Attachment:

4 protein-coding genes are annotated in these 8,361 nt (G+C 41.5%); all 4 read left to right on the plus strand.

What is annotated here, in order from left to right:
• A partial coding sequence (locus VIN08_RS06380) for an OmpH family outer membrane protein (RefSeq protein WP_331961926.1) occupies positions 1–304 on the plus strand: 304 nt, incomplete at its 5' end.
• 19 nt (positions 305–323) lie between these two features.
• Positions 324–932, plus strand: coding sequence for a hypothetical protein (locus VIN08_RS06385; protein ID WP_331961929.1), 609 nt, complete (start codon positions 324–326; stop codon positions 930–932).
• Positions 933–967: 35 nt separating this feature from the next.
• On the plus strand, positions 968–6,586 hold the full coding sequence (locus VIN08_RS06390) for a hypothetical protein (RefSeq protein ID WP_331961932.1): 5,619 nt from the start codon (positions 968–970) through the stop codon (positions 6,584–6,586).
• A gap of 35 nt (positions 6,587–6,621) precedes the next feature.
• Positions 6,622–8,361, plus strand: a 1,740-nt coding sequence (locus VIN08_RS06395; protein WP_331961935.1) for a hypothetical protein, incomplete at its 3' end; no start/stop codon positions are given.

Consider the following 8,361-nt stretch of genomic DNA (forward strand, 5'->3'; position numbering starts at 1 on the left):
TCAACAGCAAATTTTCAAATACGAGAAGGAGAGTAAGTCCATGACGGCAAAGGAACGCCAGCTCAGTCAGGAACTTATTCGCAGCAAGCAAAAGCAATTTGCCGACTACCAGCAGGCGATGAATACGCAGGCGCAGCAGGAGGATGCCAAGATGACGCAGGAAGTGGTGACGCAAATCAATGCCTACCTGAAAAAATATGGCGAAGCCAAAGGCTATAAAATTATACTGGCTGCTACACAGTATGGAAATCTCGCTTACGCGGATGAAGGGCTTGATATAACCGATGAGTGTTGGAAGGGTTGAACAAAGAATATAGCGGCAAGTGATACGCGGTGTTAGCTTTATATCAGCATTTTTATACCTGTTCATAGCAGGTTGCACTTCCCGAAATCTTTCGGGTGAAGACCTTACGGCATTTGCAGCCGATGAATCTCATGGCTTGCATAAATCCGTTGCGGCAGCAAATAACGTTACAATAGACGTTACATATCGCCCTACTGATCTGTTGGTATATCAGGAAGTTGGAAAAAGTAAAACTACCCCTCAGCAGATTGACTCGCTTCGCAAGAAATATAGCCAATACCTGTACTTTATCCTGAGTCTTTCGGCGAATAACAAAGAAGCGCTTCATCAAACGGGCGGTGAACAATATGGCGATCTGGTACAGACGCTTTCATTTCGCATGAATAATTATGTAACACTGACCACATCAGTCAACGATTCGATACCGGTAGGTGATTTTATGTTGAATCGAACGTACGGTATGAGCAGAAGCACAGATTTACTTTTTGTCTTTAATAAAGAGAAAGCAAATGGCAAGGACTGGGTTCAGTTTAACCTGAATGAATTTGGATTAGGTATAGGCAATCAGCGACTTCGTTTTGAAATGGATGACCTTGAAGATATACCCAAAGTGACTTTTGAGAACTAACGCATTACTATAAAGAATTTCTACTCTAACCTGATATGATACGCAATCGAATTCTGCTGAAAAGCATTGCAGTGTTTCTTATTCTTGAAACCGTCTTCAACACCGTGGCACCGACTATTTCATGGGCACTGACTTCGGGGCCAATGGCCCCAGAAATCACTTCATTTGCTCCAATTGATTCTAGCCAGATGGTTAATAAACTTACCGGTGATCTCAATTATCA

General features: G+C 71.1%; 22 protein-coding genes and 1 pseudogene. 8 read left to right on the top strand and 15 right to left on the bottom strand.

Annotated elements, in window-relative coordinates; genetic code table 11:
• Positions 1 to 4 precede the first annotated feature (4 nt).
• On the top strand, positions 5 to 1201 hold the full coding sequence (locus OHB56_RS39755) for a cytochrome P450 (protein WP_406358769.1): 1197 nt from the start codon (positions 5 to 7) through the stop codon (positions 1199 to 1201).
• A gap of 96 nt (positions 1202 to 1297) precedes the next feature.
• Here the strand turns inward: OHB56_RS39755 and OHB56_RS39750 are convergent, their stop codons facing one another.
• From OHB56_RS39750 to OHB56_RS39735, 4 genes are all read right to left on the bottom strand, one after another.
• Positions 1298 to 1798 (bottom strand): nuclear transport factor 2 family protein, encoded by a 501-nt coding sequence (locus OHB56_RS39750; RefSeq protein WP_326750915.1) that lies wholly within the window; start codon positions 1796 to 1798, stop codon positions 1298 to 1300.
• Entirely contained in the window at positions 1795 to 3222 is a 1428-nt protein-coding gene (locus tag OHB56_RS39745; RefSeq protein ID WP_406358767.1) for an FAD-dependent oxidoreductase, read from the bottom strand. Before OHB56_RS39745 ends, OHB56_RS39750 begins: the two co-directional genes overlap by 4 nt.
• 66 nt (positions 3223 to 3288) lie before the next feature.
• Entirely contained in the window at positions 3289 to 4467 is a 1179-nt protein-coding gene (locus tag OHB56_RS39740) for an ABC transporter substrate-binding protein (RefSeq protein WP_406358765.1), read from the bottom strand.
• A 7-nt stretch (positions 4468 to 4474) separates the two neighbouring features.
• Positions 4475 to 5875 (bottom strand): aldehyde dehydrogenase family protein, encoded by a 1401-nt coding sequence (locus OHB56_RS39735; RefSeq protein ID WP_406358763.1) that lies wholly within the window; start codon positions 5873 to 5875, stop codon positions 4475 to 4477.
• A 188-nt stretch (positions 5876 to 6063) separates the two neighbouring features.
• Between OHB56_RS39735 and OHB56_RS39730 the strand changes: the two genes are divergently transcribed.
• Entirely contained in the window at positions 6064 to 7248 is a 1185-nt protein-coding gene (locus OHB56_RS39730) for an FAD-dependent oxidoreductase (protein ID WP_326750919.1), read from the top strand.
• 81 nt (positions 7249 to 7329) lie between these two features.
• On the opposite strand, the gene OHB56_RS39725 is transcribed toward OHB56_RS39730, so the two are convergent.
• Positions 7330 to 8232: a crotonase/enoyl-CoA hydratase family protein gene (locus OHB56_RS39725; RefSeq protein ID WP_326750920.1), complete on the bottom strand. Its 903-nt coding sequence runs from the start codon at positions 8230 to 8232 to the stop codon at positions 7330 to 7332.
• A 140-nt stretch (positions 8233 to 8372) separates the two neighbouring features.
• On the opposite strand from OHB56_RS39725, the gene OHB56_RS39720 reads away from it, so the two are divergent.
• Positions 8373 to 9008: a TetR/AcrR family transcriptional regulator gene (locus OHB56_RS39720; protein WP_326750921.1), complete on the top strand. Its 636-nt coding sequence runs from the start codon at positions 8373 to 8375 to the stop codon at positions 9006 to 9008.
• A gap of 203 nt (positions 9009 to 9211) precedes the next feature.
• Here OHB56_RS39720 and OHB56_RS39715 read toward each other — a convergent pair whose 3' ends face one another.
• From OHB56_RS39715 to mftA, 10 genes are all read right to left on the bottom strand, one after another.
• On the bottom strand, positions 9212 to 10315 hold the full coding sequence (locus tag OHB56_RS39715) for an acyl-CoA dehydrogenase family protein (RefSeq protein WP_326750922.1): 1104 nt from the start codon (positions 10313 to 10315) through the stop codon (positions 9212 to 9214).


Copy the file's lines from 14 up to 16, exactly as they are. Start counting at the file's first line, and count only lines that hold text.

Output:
• Positions 1 to 4 precede the first annotated feature (4 nt).
• On the top strand, positions 5 to 1201 hold the full coding sequence (locus OHB56_RS39755) for a cytochrome P450 (protein WP_406358769.1): 1197 nt from the start codon (positions 5 to 7) through the stop codon (positions 1199 to 1201).
• A gap of 96 nt (positions 1202 to 1297) precedes the next feature.